Regarding the uniformity issue, the Indiana board determined that Lexington Square failed to demonstrate that it was unfairly assessed in comparison to other similarly situated properties, explaining that its evidence failed to comport with any of the standards for ratio studies as set forth by both the Indiana Department of Local Government Finance and the International Association of Assessing Officers.

Accordingly, because neither party proved the property’s correct assessed value, the Indiana board ordered that each of Lexington Square’s contested assessments revert to the property’s 2015 assessed value in accordance with I.C. 6-1.1-15-17.2.

The assessor petitioned for a rehearing, claiming that the Indiana board had erroneously applied the burden of proof.

The Indiana board denied the assessor’s petition for rehearing.

The assessor appealed and the Indiana Tax Court heard the parties’ oral arguments on Oct. 6, 2022.

The Tax Court affirmed the Indiana board’s final determination.

Writing for the Tax Court, Judge Martha Blood Wentworth said in its final determination, the Indiana board concluded that under Indiana Code § 6-1.1-15-17.2, the assessor bore, but failed to meet, her burden of proving that her 2016 to 2018 assessments of Lexington Square’s property were correct.

According to Wentworth, the Indiana board also found that Lexington Square failed to demonstrate what the correct assessment should be.

As a result, the Indiana board applied the reversionary clause and ordered Lexington Square’s 2016 to 2018 assessments to revert to the property’s 2015 assessed value of $3,490,500.

Wentworth wrote that, on appeal, the assessor argued that the Indiana board got it all wrong.

The assessor asserted that I.C. 6-1.1-15-17.2 no longer applied to this case once the statute was repealed on March 21, 2022, three days before the Indiana board issued its final determination.

In support of her position, the assessor listed several Indiana cases stating that “‘in the absence of a legislative enactment to the contrary, the repeal of a statute without a saving[s] clause, where no vested right is impaired, completely obliterates it, and renders the same as ineffective as if it had never existed.’”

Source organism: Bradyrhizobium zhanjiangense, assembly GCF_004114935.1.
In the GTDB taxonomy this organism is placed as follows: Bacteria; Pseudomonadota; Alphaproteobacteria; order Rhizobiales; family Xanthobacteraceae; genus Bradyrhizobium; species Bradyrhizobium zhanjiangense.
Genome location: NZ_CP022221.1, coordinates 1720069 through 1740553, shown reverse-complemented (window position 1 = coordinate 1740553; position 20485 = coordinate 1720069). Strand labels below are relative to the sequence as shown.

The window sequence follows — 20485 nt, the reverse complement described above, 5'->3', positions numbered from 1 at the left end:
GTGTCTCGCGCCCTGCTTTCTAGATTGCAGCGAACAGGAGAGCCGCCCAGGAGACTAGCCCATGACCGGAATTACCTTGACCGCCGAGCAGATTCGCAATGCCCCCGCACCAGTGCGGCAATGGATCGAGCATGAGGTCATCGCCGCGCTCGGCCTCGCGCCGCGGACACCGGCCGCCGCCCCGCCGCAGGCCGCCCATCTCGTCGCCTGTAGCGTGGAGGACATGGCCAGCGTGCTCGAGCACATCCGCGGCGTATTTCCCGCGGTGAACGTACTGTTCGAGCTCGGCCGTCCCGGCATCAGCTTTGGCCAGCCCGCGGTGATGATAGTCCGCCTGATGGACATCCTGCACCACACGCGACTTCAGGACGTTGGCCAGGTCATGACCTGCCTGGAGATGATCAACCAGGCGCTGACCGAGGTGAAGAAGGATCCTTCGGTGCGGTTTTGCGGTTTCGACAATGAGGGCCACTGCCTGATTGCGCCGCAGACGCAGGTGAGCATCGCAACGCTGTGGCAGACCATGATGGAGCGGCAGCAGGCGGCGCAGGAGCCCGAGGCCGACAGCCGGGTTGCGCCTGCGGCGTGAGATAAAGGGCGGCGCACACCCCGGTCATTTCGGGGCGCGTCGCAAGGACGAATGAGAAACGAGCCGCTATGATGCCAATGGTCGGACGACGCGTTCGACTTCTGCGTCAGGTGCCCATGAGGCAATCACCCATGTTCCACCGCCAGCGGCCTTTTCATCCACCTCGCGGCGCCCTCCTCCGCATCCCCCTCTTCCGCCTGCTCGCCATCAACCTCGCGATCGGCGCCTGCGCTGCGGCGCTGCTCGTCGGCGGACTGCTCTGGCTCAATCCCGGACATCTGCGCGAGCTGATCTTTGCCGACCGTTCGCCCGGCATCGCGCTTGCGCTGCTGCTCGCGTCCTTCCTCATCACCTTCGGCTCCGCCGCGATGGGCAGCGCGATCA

“The Assessor’s ‘analysis’ fails to recognize, however, the line of Indiana cases that explain an express savings clause is not required to prevent the destruction of rights existing under a repealed statute if the Legislature’s intention to preserve and continue those rights is otherwise clearly apparent,” Wentworth wrote.

Wentworth wrote that if the Tax Court were to declare the repeal of I.C. 6-1.1-15-17.2 had retroactive effect, “the rules of play” would be unfairly changed midstream.

A re-do in every single one of the still-pending cases would be necessary to provide taxpayers an opportunity to develop and implement new litigation strategies aligned with the new allocation of the burden of proof, Wentworth wrote.

“Reworking all pending appeals is absurd because the amount of time needed to resolve them would be significantly prolonged, an undue strain would be placed on administrative level resources, and costs of litigation would greatly increase.  This is surely not the result the Legislature, as a reasonable body, would have intended.  Accordingly, the Court declines the Assessor’s invitation to apply the repeal of Indiana Code § 6-1.1-15-17.2 retroactively,” Wentworth wrote.

The case is Elkhart County Assessor v. Lexington Square, LLC, 22T-TA-7.